In reading your articles, I was struck immediately by this assumption. I just don’t see the attempt at leniency that failed. Instead, I see men determined to pacify and awe the population at the point of a bayonet. But, unfortunately for them, your other observation is something I totally agree with. Cornwallis did not have enough men for an occupation and movement to North Carolina. He would need to concentrate first on SC with better tactics and more mounted infantry. Since he failed to understand those limitations, the southern strategy of building local militia was actually doomed before Nathaniel Greene came onto the scene. On the other hand, your ultimate conclusion is likely correct. If Cornwallis had been given more men, more horses, better equipment, and come down harder on the people, he may have been able to subdue the southern partisans. After all, they were not all that large of a group. Cornwallis was frustrated and convinced to leave South Carolina by what was actually a fairly small number of men. 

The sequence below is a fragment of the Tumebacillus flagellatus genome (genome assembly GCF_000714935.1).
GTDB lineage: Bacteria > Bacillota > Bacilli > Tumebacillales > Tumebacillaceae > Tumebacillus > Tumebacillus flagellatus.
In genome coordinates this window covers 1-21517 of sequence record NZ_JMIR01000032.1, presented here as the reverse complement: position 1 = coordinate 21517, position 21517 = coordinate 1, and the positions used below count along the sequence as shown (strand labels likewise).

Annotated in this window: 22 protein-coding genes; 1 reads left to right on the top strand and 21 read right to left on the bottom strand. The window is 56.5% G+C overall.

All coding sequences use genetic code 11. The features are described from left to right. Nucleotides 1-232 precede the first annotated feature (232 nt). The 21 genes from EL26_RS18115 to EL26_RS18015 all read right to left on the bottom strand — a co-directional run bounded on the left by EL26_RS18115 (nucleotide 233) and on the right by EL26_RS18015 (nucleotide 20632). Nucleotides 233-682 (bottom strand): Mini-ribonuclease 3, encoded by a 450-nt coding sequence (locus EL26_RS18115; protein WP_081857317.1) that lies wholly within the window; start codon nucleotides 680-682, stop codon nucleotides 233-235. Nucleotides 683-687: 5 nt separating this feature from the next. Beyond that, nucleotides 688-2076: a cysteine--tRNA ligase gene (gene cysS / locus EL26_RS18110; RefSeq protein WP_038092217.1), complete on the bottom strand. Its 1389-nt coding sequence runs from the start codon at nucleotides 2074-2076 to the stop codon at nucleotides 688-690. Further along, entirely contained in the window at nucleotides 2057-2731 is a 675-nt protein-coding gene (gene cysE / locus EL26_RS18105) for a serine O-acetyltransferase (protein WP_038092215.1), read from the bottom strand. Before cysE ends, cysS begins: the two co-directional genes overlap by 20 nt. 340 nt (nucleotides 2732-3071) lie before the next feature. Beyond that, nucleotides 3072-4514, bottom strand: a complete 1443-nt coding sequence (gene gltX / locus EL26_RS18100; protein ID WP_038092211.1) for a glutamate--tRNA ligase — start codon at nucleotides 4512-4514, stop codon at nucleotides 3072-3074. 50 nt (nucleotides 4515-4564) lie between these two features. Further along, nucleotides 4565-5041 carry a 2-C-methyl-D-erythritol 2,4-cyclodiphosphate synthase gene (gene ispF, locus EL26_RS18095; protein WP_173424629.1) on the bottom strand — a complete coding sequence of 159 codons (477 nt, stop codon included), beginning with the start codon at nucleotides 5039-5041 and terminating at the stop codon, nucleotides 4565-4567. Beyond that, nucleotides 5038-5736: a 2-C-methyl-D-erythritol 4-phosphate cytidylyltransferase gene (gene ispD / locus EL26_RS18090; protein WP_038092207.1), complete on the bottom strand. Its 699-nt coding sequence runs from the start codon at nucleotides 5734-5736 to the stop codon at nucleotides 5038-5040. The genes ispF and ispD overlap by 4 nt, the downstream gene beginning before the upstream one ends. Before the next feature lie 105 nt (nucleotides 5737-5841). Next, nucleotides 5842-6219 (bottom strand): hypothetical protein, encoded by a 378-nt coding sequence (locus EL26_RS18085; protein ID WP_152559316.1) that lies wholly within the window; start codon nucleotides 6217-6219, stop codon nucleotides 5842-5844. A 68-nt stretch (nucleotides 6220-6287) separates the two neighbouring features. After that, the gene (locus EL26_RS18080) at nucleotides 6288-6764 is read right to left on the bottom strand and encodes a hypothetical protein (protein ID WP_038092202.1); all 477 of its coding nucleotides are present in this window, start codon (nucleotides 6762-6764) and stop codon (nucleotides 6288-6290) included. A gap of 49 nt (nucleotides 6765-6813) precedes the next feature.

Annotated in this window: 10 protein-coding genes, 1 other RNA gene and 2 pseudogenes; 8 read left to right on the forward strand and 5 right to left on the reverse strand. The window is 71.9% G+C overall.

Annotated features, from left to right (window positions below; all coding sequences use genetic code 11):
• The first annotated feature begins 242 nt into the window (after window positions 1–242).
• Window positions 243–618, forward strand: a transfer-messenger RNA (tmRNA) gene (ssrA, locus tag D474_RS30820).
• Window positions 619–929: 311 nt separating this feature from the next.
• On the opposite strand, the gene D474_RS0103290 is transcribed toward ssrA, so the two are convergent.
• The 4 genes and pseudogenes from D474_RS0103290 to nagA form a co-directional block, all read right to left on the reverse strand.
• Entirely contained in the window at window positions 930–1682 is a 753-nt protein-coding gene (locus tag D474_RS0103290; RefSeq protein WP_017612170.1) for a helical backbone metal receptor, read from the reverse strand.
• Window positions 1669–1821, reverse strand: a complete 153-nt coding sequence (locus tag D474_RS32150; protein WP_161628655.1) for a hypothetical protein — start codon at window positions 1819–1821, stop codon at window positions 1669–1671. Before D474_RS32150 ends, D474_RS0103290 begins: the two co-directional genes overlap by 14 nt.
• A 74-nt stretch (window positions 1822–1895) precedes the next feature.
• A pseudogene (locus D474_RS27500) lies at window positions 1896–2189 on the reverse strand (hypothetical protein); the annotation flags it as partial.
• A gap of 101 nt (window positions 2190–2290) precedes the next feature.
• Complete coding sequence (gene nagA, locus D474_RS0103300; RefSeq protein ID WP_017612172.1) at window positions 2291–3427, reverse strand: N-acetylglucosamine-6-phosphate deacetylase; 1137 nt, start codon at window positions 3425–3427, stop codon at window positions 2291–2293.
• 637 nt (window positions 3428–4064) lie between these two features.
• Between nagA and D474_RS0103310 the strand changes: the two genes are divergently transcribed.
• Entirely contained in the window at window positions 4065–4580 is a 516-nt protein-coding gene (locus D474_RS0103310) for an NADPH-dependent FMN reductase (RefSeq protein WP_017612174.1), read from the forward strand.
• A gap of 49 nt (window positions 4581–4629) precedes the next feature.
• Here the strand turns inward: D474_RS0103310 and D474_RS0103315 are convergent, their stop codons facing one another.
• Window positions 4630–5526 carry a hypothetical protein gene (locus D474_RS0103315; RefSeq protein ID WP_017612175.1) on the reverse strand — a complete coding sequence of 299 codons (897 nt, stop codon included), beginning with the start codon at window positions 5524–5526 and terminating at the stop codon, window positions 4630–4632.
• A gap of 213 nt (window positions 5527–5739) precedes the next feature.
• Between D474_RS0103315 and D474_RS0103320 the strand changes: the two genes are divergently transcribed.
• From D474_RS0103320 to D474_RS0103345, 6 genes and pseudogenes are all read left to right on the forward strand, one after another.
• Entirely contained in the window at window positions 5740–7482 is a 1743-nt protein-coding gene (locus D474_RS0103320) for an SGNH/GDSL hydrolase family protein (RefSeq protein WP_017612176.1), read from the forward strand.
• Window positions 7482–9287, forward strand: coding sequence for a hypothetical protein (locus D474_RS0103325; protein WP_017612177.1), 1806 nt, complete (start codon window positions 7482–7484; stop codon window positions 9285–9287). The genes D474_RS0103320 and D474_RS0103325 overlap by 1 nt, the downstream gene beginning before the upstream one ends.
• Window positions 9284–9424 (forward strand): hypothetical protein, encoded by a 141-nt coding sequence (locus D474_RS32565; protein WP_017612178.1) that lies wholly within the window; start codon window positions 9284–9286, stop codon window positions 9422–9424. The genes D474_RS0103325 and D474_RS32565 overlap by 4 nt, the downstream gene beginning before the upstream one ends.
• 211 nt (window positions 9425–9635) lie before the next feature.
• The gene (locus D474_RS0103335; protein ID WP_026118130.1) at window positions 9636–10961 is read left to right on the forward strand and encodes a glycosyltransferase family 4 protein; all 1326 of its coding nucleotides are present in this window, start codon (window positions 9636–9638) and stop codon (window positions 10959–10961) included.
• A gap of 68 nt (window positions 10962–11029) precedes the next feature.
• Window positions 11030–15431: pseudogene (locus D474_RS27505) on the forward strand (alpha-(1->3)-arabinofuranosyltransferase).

I’m sure we should all remain grateful that Lord Cornwallis maintained enough morality not to allow Tarleton’s advice to sway him completely. Winnable? Sure. But at what cost? Were the British really willing to expend that much resource and resort to genocidal tactics against the back country inhabitants? I doubt it very much. The type and level of severity contemplated by young officers like Ferguson and Tarleton was simply not part of the British people.